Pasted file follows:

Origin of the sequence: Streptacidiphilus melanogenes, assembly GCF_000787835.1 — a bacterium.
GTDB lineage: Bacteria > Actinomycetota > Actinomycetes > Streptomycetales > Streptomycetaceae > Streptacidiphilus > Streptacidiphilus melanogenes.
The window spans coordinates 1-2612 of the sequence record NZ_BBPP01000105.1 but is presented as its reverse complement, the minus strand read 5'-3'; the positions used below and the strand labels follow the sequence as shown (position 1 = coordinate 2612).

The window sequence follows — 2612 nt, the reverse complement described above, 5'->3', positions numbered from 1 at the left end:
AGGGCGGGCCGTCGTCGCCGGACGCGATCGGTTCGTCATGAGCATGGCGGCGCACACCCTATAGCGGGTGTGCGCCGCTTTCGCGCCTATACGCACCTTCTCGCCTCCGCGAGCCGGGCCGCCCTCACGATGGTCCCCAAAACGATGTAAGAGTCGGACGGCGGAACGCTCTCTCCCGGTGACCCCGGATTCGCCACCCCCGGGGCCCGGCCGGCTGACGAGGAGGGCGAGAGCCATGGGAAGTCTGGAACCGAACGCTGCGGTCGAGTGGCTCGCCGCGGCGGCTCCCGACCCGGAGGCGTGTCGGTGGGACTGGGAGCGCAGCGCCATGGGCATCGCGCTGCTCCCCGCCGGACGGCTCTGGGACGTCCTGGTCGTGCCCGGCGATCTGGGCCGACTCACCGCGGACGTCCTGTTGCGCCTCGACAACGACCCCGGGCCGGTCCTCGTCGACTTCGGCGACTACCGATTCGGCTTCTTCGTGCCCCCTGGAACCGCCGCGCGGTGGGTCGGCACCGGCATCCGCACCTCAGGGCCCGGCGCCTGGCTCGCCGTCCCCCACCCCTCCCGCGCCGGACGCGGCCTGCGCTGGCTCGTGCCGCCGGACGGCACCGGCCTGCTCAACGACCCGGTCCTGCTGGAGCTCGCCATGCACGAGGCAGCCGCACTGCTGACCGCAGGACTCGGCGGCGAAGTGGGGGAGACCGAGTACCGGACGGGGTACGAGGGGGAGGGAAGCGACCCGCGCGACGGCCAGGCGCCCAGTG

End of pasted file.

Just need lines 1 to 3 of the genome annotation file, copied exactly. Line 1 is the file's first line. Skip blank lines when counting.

Origin of the sequence: Streptacidiphilus melanogenes, assembly GCF_000787835.1 — a bacterium.
GTDB lineage: Bacteria > Actinomycetota > Actinomycetes > Streptomycetales > Streptomycetaceae > Streptacidiphilus > Streptacidiphilus melanogenes.
The window spans coordinates 1-2612 of the sequence record NZ_BBPP01000105.1 but is presented as its reverse complement, the minus strand read 5'-3'; the positions used below and the strand labels follow the sequence as shown (position 1 = coordinate 2612).